What are hiding under these letters? What do they stand for? I have read many others, but I could never understand what they mean and the pilot's career on each of them. If possible, can anyone post a brief list and their tasks and responsibilities, please?
PPL is Private Pilot License
May fly for pleasure or personal business. Private pilots cannot be paid, compensated to fly, or hired by any operator.
CPL is Commercial Pilot License
Can be paid, compensated to fly, or hired by operators and are required to have higher training standards than private or sport pilots.
ATPL is Airline Transport Pilot License
ATPs, as they are called, typically qualify to fly the major airliners. ATPs must qualify with a range of experience and training to be considered for this certificate.
Nobody has mentioned experience specifics.
You can get a PPL in about 35 flying hours. It is really a licence to learn how to fly, but without being paid to do so.
You can get a CPL in about 250 flying hours. This also is a licence to learn how to fly, but while being paid to do so. This is also much more difficult to earn, involving much higher precision flying and a ton more knowledge.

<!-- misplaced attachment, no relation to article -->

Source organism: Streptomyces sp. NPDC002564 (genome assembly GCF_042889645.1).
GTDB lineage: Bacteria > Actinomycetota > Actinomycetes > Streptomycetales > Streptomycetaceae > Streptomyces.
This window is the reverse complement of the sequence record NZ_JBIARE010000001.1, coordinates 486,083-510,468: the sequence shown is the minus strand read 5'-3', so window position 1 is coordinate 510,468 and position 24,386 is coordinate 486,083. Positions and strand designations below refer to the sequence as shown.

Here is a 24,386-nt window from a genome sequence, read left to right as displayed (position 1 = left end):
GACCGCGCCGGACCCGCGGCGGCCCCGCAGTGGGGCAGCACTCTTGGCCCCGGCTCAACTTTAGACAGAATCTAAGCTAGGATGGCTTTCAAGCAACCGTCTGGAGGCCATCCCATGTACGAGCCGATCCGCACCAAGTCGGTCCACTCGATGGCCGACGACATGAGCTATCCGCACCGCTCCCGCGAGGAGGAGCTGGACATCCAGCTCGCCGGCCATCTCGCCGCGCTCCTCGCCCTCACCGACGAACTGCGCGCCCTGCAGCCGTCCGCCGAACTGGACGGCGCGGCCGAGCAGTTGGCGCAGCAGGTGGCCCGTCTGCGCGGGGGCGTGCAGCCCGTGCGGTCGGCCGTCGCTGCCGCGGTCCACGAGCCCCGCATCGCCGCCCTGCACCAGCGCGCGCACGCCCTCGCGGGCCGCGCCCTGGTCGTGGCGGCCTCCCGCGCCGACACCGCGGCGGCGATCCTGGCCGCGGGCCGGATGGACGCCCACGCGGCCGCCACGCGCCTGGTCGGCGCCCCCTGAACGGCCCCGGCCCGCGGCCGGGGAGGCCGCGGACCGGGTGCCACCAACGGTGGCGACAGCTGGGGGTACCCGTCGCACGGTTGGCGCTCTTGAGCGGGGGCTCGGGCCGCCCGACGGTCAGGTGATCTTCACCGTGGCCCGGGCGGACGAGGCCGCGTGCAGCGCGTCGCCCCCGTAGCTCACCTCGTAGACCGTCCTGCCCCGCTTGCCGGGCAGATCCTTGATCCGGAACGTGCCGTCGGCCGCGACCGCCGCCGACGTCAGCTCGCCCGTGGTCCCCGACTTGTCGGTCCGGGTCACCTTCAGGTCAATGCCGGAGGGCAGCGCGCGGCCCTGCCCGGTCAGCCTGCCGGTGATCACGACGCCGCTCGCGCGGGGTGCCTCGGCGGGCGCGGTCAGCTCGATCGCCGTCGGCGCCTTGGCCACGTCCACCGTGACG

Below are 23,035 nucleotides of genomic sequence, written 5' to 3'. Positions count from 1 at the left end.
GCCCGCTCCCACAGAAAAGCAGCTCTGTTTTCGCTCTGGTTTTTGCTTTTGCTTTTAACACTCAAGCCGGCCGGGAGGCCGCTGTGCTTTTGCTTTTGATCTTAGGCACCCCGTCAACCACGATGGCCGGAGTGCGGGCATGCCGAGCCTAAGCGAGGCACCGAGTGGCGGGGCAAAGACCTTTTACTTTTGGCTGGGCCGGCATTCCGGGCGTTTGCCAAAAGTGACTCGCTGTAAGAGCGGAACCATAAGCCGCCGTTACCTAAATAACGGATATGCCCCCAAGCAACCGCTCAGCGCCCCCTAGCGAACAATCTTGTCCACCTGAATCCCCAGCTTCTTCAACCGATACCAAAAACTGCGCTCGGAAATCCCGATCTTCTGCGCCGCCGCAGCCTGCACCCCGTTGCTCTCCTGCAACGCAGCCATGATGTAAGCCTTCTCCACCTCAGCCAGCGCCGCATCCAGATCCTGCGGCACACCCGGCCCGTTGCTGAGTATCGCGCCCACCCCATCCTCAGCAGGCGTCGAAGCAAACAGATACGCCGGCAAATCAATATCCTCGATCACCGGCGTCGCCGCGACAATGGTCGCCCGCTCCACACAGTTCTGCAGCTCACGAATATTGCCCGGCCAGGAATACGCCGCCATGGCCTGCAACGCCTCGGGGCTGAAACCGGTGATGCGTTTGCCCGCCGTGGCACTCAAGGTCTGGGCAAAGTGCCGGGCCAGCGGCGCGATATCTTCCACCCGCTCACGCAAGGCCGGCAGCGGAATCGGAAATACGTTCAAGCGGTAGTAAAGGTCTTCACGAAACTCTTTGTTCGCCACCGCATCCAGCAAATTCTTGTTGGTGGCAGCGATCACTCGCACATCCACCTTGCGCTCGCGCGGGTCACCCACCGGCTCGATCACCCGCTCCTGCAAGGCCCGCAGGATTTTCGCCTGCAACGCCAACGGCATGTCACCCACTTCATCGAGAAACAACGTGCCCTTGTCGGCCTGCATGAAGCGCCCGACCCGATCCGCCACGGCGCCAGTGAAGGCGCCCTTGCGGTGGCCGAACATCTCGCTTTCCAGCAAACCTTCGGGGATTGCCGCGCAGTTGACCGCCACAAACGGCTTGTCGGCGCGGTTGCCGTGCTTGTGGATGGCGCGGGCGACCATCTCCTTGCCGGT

You can get an ATPL in about 1,500 flying hours. It is a licence that tells professional pilots you have now learned the basics of how to fly an airplane.
Having said that, a pilot never stops learning, every type they add requires extensive training, and MOST commercial pilots come close to killing themselves about five times during their career.
Commercial pilots also have to prove they still have their skills - and their health - every six months.
PPL is a "Private Pilots License" and is a qualification which allows you to act as Pilot in Command in an aeroplane [PPL(A)] or Helicopter [PPL(H)] without remuneration. It is the most common license held in general aviation, and is the first step to all the other licenses that you mentioned in your question.
CPL is a Commercial Pilots License, and allows you to act as Pilot in Command of a charter or corporate flight.